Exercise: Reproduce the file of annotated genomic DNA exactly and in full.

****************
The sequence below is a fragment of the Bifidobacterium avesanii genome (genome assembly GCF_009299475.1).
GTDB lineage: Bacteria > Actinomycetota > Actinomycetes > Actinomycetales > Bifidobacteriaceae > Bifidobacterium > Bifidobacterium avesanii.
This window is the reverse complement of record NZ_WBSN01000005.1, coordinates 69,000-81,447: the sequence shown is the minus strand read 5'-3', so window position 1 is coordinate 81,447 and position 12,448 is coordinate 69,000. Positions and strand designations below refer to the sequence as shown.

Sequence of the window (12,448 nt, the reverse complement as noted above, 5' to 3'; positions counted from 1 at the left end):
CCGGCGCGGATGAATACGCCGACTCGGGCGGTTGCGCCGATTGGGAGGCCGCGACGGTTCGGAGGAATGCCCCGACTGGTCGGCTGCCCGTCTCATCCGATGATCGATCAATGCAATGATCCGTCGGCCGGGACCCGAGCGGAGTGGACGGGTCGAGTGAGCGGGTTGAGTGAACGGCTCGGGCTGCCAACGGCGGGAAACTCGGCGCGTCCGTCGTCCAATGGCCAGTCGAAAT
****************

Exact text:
The sequence below is a fragment of the Bifidobacterium avesanii genome (genome assembly GCF_009299475.1).
GTDB lineage: Bacteria > Actinomycetota > Actinomycetes > Actinomycetales > Bifidobacteriaceae > Bifidobacterium > Bifidobacterium avesanii.
This window is the reverse complement of record NZ_WBSN01000005.1, coordinates 69,000-81,447: the sequence shown is the minus strand read 5'-3', so window position 1 is coordinate 81,447 and position 12,448 is coordinate 69,000. Positions and strand designations below refer to the sequence as shown.

Sequence of the window (12,448 nt, the reverse complement as noted above, 5' to 3'; positions counted from 1 at the left end):
CCGGCGCGGATGAATACGCCGACTCGGGCGGTTGCGCCGATTGGGAGGCCGCGACGGTTCGGAGGAATGCCCCGACTGGTCGGCTGCCCGTCTCATCCGATGATCGATCAATGCAATGATCCGTCGGCCGGGACCCGAGCGGAGTGGACGGGTCGAGTGAGCGGGTTGAGTGAACGGCTCGGGCTGCCAACGGCGGGAAACTCGGCGCGTCCGTCGTCCAATGGCCAGTCGAAAT